Monuments and Memorials

 

No 20: The Rev. John Bennet (1663-1716), Vicar of Penn 1700-16

John Bennet was born in Coventry, went to Oxford University and then straight from there to be an Usher at Berkhamsted School from 1682 until September 1700. He taught all the Curzon boys, who were then living at Penn, as well as Roger Penn, their cousin and heir to the Penn Estate. In September 1700, after the last Curzon boy, Charles, had finished his schooling, Roger Penn gave John Bennet the living of Penn and he was inducted by the Rev. John Theed, the Headmaster of Berkhamsted School.

The long attachment of the Curzons to Berkhamsted for many years after they had moved to Kedleston, was presumably because they thought very highly of their young teacher, who was only 11 years older than John, the eldest Curzon boy. These close ties explain why his is the only portrait of a Vicar of Penn hanging in Penn House. It was painted in 1707 when he was 44 years old.

He was a very active Vicar indeed. He completed a brand-new vicarage; hung five new bells, of which three still survive today; put up a gallery over the south door ‘for a choir of young men who had learned to sing psalms’; hung Queen Anne’s arms over the chancel arch; and put up the unusual one-handed clock on the tower. In subsequent articles we shall look at these important additions to the  church in more detail.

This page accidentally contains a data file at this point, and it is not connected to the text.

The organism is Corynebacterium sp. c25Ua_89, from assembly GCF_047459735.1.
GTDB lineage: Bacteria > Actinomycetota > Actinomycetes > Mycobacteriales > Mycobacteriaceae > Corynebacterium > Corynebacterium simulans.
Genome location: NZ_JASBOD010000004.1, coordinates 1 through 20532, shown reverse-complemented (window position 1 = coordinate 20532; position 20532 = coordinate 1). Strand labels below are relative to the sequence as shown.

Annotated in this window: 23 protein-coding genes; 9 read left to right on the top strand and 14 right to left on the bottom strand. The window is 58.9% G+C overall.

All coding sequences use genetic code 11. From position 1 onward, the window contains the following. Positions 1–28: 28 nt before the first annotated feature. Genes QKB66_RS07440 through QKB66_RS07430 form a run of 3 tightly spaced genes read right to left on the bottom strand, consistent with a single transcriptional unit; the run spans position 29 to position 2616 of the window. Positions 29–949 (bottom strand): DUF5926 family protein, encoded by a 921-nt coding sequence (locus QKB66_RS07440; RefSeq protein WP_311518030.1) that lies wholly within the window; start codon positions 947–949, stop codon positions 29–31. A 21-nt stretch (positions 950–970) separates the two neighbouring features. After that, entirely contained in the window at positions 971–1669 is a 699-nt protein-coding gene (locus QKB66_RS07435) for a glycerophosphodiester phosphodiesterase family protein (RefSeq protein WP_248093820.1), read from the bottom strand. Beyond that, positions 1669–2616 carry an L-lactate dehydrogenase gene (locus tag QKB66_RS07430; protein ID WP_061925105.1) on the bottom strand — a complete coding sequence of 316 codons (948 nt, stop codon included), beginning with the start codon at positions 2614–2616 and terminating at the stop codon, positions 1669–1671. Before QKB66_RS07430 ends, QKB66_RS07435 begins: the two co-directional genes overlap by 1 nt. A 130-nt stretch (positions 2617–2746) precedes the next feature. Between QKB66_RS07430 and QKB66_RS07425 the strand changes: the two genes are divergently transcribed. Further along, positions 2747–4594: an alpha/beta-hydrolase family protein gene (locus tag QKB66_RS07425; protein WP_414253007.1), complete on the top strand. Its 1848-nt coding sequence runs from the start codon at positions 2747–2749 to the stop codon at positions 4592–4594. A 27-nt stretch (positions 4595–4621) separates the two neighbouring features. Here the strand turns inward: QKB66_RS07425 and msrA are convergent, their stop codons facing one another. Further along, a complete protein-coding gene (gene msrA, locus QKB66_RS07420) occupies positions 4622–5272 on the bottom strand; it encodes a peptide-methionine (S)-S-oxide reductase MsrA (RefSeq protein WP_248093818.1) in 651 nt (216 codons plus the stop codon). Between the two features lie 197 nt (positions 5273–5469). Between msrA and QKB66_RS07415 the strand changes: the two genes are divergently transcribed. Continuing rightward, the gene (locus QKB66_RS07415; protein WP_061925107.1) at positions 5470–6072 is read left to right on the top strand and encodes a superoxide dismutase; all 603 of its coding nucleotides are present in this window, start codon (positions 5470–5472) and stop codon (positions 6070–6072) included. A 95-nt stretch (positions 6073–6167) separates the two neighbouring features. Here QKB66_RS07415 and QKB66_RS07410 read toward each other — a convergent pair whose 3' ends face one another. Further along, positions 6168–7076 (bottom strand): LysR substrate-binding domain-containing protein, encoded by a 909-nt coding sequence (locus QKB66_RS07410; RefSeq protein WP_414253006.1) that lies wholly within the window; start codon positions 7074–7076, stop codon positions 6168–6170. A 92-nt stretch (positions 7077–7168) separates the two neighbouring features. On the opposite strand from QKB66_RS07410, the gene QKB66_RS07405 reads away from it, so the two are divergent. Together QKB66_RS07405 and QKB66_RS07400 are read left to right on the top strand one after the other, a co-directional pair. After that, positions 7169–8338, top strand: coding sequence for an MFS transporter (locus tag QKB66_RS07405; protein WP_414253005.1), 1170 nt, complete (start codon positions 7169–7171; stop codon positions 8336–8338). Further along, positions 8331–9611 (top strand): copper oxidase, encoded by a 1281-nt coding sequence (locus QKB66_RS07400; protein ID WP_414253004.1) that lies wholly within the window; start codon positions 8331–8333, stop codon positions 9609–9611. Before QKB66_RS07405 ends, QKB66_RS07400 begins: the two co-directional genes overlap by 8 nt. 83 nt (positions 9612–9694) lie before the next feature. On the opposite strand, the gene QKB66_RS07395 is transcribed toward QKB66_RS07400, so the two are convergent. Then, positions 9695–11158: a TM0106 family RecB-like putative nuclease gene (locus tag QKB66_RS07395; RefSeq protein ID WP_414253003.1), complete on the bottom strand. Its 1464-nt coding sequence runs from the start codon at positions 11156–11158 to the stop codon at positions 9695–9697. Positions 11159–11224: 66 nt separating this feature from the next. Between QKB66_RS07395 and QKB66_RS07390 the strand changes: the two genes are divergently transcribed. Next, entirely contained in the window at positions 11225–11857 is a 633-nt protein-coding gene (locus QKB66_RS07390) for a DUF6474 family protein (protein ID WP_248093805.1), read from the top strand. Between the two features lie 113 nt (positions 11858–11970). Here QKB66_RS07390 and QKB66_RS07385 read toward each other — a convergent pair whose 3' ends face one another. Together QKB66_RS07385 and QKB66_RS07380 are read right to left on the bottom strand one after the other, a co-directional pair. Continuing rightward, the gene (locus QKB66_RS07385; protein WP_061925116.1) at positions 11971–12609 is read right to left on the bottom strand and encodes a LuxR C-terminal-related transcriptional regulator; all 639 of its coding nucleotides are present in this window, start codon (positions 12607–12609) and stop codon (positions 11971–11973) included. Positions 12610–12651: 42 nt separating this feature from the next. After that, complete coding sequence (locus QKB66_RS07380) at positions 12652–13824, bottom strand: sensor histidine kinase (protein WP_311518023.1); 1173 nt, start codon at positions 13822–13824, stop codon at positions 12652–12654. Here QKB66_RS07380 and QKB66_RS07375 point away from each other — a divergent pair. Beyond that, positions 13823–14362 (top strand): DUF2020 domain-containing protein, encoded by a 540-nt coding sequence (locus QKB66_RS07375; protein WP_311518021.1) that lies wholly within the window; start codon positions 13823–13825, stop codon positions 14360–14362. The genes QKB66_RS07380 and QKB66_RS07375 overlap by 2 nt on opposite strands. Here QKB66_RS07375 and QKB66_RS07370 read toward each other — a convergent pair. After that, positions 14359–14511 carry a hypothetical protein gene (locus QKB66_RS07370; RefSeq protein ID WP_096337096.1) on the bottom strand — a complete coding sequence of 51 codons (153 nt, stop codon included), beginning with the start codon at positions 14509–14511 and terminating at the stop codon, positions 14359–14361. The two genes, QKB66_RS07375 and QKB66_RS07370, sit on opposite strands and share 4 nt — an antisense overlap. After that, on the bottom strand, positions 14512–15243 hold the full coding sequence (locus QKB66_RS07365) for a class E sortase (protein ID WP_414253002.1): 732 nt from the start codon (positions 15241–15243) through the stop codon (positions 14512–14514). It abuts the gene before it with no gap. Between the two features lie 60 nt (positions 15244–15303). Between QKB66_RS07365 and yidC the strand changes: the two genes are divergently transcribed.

He also completed the first really useful visitation returns which give us a most valuable glimpse of Penn at that time. There were only 480 souls in the parish in 109 families, with no schools, almshouse, or public meetings of any kind. There were four services of Holy Communion held during the year attended by only 50 or 60 people and the Vicar noted that ‘there were many at years of discretion who never communicate’, as well as many baptised who had not been confirmed. About 10% of the families were Dissenters (4 or 5 Quakers, 3 or 4 Anabaptists, 1 Presbyterian) and there were no Roman Catholics. This gives us a surprising view of Penn three centuries ago – only about 1 in 4 or 5 adults were fully-fledged Anglicans, and a considerable majority were not regular church-goers.

© Miles Green, May 2011
Photographs courtesy Eddie Morton ARPS